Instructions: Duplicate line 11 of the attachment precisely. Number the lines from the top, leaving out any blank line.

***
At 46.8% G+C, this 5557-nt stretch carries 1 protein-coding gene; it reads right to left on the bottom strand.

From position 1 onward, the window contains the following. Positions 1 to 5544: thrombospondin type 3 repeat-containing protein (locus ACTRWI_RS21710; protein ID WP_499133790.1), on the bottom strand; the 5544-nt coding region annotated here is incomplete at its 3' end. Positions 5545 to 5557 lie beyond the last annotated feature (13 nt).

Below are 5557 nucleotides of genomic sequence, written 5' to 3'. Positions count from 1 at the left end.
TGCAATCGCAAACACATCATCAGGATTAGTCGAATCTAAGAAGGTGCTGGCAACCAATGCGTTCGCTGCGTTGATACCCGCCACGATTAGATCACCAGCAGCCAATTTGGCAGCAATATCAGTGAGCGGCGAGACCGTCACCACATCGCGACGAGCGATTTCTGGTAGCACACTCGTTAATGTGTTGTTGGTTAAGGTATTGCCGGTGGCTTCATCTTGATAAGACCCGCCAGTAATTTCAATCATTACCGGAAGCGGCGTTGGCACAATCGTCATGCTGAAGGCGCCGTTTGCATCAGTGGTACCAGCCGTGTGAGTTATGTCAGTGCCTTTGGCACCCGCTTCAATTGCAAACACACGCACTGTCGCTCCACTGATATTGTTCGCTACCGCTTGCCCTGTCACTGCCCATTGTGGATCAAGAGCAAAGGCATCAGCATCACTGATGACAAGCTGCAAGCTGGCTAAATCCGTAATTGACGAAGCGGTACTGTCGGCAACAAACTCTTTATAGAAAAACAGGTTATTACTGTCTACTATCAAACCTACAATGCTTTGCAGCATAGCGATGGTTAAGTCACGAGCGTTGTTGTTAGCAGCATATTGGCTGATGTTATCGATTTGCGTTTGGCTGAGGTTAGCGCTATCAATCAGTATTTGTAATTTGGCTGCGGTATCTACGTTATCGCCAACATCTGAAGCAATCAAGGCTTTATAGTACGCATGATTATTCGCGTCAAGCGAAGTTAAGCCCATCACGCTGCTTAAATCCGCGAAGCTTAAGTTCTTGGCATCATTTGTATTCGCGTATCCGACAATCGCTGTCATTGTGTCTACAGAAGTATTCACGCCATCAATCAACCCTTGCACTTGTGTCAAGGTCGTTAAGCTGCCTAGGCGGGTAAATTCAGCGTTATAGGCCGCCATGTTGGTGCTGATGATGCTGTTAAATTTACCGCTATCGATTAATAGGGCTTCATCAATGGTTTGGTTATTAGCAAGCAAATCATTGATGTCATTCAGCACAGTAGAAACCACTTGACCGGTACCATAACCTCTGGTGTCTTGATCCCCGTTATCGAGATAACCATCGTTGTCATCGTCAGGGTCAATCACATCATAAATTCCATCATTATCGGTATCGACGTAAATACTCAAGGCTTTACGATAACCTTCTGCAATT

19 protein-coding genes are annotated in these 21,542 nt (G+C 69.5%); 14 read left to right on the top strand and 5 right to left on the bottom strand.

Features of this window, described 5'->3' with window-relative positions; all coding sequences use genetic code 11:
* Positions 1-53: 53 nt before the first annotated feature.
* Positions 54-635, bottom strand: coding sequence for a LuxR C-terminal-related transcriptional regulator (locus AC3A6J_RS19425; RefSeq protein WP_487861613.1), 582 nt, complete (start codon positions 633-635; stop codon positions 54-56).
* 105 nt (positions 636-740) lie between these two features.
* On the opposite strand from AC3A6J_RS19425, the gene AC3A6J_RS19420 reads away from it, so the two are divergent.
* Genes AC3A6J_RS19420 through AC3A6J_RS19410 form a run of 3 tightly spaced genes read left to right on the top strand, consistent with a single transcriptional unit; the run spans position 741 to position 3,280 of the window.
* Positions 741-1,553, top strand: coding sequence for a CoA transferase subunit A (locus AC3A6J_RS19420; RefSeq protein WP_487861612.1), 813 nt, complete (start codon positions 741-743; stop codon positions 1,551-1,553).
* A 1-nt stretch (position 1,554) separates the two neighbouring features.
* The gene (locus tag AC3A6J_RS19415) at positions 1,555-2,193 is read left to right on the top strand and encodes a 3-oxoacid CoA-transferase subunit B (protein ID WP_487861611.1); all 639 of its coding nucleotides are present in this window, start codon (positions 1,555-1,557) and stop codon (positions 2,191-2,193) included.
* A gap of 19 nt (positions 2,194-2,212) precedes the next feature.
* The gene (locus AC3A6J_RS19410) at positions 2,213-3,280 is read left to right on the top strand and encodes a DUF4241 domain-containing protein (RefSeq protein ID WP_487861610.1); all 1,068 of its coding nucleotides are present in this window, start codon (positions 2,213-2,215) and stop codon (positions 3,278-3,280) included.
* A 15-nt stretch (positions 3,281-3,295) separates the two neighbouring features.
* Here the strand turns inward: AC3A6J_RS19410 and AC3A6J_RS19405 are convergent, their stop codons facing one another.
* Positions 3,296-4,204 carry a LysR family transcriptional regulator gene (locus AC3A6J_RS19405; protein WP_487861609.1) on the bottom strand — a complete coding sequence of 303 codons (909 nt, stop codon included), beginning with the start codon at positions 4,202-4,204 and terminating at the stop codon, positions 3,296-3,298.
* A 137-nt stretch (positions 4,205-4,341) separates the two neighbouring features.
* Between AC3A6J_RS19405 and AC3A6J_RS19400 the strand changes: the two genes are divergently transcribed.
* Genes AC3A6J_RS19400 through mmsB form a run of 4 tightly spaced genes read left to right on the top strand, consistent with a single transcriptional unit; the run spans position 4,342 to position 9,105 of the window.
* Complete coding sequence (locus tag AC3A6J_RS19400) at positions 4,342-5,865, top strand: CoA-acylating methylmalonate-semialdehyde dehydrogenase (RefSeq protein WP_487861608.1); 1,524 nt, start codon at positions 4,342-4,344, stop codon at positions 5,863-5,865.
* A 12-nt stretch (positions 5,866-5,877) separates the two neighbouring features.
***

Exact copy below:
* Genes AC3A6J_RS19420 through AC3A6J_RS19410 form a run of 3 tightly spaced genes read left to right on the top strand, consistent with a single transcriptional unit; the run spans position 741 to position 3,280 of the window.